Me: But the people always seem to wear plain, windowless expressions, constantly trying not to make eye contact with anybody else in case they have a moment that reminds them that they’re not dead.

Japan: It’s easy for Osaka. It was the trading centre of the country. The traditional places to do business, buy, sell and, as a result, socialise.

Me: But Japan’s the capital.

Japan: Exactly.

Me: What?

Japan: Exactly. It’s the capital. Osaka is the traditional place to do business and socialise. Tokyo is the traditional place to do politics.

Me: So it’s full of politicians and self conscious image and people putting on a straight face and masking any trace of feeling?

Japan: That’s right.

Me: Well, this can’t go on.

Japan: How do you mean?

Me: No, this is no good. People need cheering up a bit.

Japan: No they don’t. It’s fine. Everybody is well aware of the differences. It’s ok. You can’t change a few hundred years of culture and commerce and millions of people just because you’re a foreigner who thinks they know everything.

Me: We should launch a campaign. Cheer Up Tokyo.

Japan: Stop.

Me: We could put a monkey on every train. Hand out free lollipops at metro exits. Custard Pie Tuesdays!

Japan: What?

Me: It’s perfectly legal to chuck a custard pie in a strangers face. But only on Tuesdays. Funny Hat Friday. Space hoppers for everybody. Water Pistol Wednesday. Topless darts!

Japan: I’m calling immigration.

Me: OK, OK, OK. I guess i’ll just have to bury my head in a book or a smart phone instead and screw my earphones into my head and pretend that 30 million other people don’t exist and shuffle from one box in the suburbs to one box in the office and back again and generally just try and master some form of urban camouflage where i appear to notice nothing and nothing appears to notice me but everybody is secretly checking each other out and sizing each other up in a constantly evolving social surveillance mechanism.

Japan: Exactly. Thank you.

February 15, 2012. Uncategorized. Leave a comment.


Me: Japan?


Me: Hey! Hey Japan!

Japan: Huh? What? Sorry, i was just having a nap.

Me: Yeah, you seem to like doing that.

Japan: Who doesn’t?

Me: Sure, we all like a good sleep but you just seem so damn good at it. You’re a world leader in the field of dreams and the land of nod. Everyday i see somebody having a little siesta on the train.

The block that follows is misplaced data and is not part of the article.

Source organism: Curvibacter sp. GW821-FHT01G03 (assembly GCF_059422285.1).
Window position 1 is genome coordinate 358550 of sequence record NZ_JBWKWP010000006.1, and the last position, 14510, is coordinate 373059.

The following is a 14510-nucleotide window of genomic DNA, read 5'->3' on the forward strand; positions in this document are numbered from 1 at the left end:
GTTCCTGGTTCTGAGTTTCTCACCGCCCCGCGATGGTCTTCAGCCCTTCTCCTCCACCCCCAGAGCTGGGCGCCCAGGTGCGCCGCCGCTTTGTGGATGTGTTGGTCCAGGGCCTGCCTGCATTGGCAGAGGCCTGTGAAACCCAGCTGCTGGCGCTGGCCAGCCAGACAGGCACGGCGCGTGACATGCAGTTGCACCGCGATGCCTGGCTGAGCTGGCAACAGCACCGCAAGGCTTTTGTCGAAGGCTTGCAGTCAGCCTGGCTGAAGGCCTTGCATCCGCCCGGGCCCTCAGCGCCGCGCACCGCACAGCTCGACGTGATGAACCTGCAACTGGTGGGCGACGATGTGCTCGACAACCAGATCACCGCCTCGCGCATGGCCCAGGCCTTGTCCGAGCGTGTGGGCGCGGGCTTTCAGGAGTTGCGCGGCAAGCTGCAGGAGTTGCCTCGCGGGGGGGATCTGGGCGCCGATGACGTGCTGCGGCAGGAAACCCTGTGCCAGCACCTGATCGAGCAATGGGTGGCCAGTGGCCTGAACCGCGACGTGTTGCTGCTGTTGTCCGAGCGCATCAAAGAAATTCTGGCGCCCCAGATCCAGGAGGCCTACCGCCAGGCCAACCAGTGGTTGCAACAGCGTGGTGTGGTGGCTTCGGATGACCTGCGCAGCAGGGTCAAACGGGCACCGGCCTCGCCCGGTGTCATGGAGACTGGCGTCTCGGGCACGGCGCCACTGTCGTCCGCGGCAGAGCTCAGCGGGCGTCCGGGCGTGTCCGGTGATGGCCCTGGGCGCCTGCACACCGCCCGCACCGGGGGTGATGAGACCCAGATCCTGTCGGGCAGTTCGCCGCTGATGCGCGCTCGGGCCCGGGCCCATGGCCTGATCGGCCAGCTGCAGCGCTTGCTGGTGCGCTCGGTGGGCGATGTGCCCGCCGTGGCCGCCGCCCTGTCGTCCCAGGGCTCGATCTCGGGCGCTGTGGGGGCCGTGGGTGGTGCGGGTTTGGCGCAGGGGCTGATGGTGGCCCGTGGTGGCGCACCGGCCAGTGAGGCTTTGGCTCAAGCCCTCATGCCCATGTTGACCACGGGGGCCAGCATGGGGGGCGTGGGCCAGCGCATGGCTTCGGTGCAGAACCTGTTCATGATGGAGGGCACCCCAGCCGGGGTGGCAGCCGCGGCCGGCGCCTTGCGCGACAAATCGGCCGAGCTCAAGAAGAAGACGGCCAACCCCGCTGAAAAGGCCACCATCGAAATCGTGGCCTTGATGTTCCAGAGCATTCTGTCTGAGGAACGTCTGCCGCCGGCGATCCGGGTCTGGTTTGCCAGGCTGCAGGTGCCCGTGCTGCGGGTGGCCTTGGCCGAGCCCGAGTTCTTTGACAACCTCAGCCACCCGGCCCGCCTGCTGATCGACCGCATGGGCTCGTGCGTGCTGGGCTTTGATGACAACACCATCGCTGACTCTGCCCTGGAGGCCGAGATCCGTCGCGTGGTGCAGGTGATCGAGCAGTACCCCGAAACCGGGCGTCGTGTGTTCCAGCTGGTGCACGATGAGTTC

Japan: I’m tired. I mean, when i’m a kid i spend 12 hours a day with my head in books and my ears being bent by teachers and parents and that’s if i’m not playing baseball, softball or a musical instrument. When i’m a student i’m hungover and i’ve got to write an essay before yesterday. When i’ve got a job i commute to work on a packed train and spend at least twelve hours in an office before getting drunk with the boss even though he’s an arsehole with an ego. Then when i’m old i’ve got to exercise and look after the grandkids and play pachinko and do the shopping and try to avoid death as often as possible. It’s non-stop life action. I’ve got to snatch some sleep when it’s available.

Me: Sure, i understand. But you seem to be able to satisfy this thirst for sleep at any available opportunity. It’s like you’ve got some kind of switch inside you that you can flick at any moment and be snoozing within seconds. It doesn’t seem to matter where you are. Bus, train, car, table at McDonalds, train station floor, waiting for the lights to change at a pedestrian crossing, they’re all potential sleeping chances for you.

Japan: Sleeping in public is easy for me. I’m safe. You can sleep where you want because you know you won’t get your wallet or your new phone stolen.

Me: But even though i know that, i can’t seem to sleep on a bus or train unless i’ve had an evenings’ worth of alcohol poured into me before hand. How do you fall asleep so easily on a train and bus everyday?

Japan: Well, the motion of the train and bus is so soothing. It rocks you to sleep. It feels so natural.

Me: But you’re sat down.

Japan: So?

Me: So, it’s not natural to sleep sitting down. It seems strange. Sleeping sitting down is like taking a shit standing up.

Japan: That’s weird.

Me: Exactly.

Japan: And gross. Really gross.

Me: Yeah, maybe a bad example.

Japan: That would take a while to clean up.

Me: Yeah…

Japan: You’d have to get a shower and everything.

Me: Okay, yeah, enough, you get my point. I was in India a few years ago on a bus. Indian roads are crazy. The music was blasting out of the speakers and the driver was leaning on the horn as were all the other taxis, trucks, cars and motorbikes on the road. The traffic is relentless. There’s a baby crying.  There’s a goat tied up on the roof. The bus swerves to avoid cows. The music keeps blaring, the horns keep beeping, the people keep chatting. We shudder to a stop to drop people off and the engine grunts and roars again when we’ve picked people up. There’s a continuous non-stop cacophony of noise and colour and dust and smells.

Japan: It sounds absolutely horrible.

Me: It’s amazing. And guess who was sat two rows in front of me whilst all this was going on? Two Japanese people sleeping like contended children. How? How do you do that?

Japan: I don’t know. It’s just natural for me.

Me: I’m jealous. Really i am. I wish i had that sleep switch inside me. A kind of controllable narcolepsy. It’s wonderful.

Japan: Thanks. I think. Are you complementing me or taking the piss?

Me: Bit of both.

Japan: Same as usual then.

Me: Yeah, see you later.

February 8, 2012. Uncategorized. Leave a comment.